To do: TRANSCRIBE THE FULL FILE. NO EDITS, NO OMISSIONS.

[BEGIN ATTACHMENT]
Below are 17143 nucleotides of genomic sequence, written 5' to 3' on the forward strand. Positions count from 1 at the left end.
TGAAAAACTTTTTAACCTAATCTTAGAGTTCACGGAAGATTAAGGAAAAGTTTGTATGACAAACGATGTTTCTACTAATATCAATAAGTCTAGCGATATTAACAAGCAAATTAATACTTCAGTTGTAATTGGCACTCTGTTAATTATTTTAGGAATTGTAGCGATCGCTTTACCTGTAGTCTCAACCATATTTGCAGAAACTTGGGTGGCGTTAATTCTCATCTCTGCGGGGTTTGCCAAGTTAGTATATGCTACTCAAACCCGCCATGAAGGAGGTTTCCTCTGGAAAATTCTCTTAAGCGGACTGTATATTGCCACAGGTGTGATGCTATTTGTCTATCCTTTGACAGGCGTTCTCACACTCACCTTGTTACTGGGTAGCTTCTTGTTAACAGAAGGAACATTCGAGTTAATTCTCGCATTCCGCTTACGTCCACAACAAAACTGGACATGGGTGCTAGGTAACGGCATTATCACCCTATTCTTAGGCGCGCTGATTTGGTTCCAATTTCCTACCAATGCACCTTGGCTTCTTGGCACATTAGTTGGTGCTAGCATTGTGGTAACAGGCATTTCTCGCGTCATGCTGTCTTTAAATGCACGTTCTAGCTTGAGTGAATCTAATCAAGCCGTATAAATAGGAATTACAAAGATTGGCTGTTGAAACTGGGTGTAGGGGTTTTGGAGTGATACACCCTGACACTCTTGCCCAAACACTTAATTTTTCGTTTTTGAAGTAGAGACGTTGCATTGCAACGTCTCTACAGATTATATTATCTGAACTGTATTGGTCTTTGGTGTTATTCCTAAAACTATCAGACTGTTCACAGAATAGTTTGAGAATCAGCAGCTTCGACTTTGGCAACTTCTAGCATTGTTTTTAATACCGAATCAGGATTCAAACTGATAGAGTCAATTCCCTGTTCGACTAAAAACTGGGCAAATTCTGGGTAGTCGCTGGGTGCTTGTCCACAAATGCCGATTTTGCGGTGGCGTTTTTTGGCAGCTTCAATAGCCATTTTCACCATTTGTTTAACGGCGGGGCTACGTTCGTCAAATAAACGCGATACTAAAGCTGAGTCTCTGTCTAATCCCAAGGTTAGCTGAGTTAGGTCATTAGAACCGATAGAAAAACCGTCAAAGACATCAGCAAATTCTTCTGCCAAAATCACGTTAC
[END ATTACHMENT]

Below are 17143 nucleotides of genomic sequence, written 5' to 3' on the forward strand. Positions count from 1 at the left end.
TGAAAAACTTTTTAACCTAATCTTAGAGTTCACGGAAGATTAAGGAAAAGTTTGTATGACAAACGATGTTTCTACTAATATCAATAAGTCTAGCGATATTAACAAGCAAATTAATACTTCAGTTGTAATTGGCACTCTGTTAATTATTTTAGGAATTGTAGCGATCGCTTTACCTGTAGTCTCAACCATATTTGCAGAAACTTGGGTGGCGTTAATTCTCATCTCTGCGGGGTTTGCCAAGTTAGTATATGCTACTCAAACCCGCCATGAAGGAGGTTTCCTCTGGAAAATTCTCTTAAGCGGACTGTATATTGCCACAGGTGTGATGCTATTTGTCTATCCTTTGACAGGCGTTCTCACACTCACCTTGTTACTGGGTAGCTTCTTGTTAACAGAAGGAACATTCGAGTTAATTCTCGCATTCCGCTTACGTCCACAACAAAACTGGACATGGGTGCTAGGTAACGGCATTATCACCCTATTCTTAGGCGCGCTGATTTGGTTCCAATTTCCTACCAATGCACCTTGGCTTCTTGGCACATTAGTTGGTGCTAGCATTGTGGTAACAGGCATTTCTCGCGTCATGCTGTCTTTAAATGCACGTTCTAGCTTGAGTGAATCTAATCAAGCCGTATAAATAGGAATTACAAAGATTGGCTGTTGAAACTGGGTGTAGGGGTTTTGGAGTGATACACCCTGACACTCTTGCCCAAACACTTAATTTTTCGTTTTTGAAGTAGAGACGTTGCATTGCAACGTCTCTACAGATTATATTATCTGAACTGTATTGGTCTTTGGTGTTATTCCTAAAACTATCAGACTGTTCACAGAATAGTTTGAGAATCAGCAGCTTCGACTTTGGCAACTTCTAGCATTGTTTTTAATACCGAATCAGGATTCAAACTGATAGAGTCAATTCCCTGTTCGACTAAAAACTGGGCAAATTCTGGGTAGTCGCTGGGTGCTTGTCCACAAATGCCGATTTTGCGGTGGCGTTTTTTGGCAGCTTCAATAGCCATTTTCACCATTTGTTTAACGGCGGGGCTACGTTCGTCAAATAAACGCGATACTAAAGCTGAGTCTCTGTCTAATCCCAAGGTTAGCTGAGTTAGGTCATTAGAACCGATAGAAAAACCGTCAAAGACATCAGCAAATTCTTCTGCCAAAATCACGTTAC